to provide psychological insight into the main character as to suggest, yet again, the sin-ister nature of the moral, economic, and even aesthetic future that awaits us. When welearn at the beginning that Jimmy is the conflicted offspring of a scientist father who’ssold out to the corporations—he chooses not to see the perfidy that his employers areup to—and a morally and intellectually overprincipled mother who abandons her fam-ily and is eventually executed as an anti-corporate terrorist, it’s all too clear that we’regetting this information simply to underscore how rotten the corporation-run fascisticgovernment of the future is.
The result is a narrator whose moral awakening at the novel’s end feels inauthentic
and unearned; there’s none of the sense of deeply achieved evolution that you get withthe other characters in Atwood’s work. When Jimmy sees the chicken parts—producingtuber, he wonders vaguely whether “some line has been crossed, some boundary trans-gressed,” but he never explores this notion further. Here and elsewhere, Atwood reliesrather too casually on what she assumes the reader to know (and to think) to get herlarger points across. Jimmy wasn’t the only one who ruefully wondered why Crake chosehim to be the Moses of the new Craker race; I asked myself more than once whether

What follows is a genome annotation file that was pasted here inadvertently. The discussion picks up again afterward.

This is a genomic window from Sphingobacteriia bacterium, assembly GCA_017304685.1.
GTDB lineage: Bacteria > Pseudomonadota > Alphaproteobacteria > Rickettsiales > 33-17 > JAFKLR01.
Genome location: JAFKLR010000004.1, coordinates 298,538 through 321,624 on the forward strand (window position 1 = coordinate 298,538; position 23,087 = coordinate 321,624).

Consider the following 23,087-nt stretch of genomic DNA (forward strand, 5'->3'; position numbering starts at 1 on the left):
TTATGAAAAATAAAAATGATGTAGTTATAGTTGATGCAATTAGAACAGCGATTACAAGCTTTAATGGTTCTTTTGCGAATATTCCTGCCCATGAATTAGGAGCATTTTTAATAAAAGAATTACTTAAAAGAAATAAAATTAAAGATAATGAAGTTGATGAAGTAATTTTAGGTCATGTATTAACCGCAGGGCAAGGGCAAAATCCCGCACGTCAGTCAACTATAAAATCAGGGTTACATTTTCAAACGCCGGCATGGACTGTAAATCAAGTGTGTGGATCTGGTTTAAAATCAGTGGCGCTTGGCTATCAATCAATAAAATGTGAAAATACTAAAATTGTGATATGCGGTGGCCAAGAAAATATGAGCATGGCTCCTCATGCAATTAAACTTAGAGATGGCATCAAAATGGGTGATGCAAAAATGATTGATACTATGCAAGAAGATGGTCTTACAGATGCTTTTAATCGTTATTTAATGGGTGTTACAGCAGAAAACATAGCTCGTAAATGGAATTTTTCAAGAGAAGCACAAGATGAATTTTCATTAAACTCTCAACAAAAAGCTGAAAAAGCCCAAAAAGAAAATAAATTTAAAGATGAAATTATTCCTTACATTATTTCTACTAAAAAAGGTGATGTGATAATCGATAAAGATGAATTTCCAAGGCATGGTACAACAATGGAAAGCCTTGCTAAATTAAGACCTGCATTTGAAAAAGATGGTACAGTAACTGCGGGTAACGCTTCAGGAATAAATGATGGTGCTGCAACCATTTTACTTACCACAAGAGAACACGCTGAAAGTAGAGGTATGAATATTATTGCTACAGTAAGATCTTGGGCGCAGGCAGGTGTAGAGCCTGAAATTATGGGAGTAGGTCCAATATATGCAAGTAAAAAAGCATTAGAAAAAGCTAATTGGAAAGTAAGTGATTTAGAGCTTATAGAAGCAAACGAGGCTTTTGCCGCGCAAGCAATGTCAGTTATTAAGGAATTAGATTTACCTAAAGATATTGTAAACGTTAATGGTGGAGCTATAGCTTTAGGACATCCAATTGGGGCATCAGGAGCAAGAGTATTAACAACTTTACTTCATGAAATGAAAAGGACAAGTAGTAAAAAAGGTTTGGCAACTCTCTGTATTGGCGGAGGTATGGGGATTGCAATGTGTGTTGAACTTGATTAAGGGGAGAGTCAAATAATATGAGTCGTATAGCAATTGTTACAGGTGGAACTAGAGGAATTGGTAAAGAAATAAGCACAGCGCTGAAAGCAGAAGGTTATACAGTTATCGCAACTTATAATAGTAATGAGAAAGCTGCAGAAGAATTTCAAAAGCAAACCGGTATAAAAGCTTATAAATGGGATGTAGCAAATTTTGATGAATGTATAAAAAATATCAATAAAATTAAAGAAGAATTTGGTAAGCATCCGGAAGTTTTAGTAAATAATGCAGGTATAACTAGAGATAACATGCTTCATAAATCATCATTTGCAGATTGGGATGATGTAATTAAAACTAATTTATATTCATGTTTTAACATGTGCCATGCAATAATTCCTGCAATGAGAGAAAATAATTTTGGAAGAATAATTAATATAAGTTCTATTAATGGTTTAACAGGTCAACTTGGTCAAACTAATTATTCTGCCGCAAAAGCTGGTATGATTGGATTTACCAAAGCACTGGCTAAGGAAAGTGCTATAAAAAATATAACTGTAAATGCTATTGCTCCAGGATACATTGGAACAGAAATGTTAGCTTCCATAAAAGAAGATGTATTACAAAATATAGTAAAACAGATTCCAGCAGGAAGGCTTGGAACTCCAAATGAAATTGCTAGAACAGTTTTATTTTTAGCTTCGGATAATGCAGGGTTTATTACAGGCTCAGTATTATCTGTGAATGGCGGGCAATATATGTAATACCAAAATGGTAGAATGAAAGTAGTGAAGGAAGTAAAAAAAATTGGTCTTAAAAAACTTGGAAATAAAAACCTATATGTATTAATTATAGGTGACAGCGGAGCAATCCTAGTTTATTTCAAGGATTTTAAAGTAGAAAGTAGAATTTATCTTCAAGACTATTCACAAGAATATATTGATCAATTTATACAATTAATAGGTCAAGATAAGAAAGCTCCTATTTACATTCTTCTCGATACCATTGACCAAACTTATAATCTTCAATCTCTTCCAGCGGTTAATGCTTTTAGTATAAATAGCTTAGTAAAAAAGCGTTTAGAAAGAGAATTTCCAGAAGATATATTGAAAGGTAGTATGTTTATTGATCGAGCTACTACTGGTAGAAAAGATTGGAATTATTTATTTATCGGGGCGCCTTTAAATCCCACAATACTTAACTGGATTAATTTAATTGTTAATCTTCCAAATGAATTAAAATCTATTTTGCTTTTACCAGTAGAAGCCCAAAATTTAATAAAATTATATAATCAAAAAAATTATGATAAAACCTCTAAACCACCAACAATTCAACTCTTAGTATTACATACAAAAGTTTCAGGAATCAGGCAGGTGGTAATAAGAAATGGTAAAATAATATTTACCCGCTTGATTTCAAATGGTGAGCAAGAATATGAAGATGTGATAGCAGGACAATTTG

Atwood would have created a female protagonist so lacking in depth.
As for Oryx and Crake themselves, they are, if anything, even flatter than the char-
acter who we’re told (but never made to feel) loves them. Crake is demonically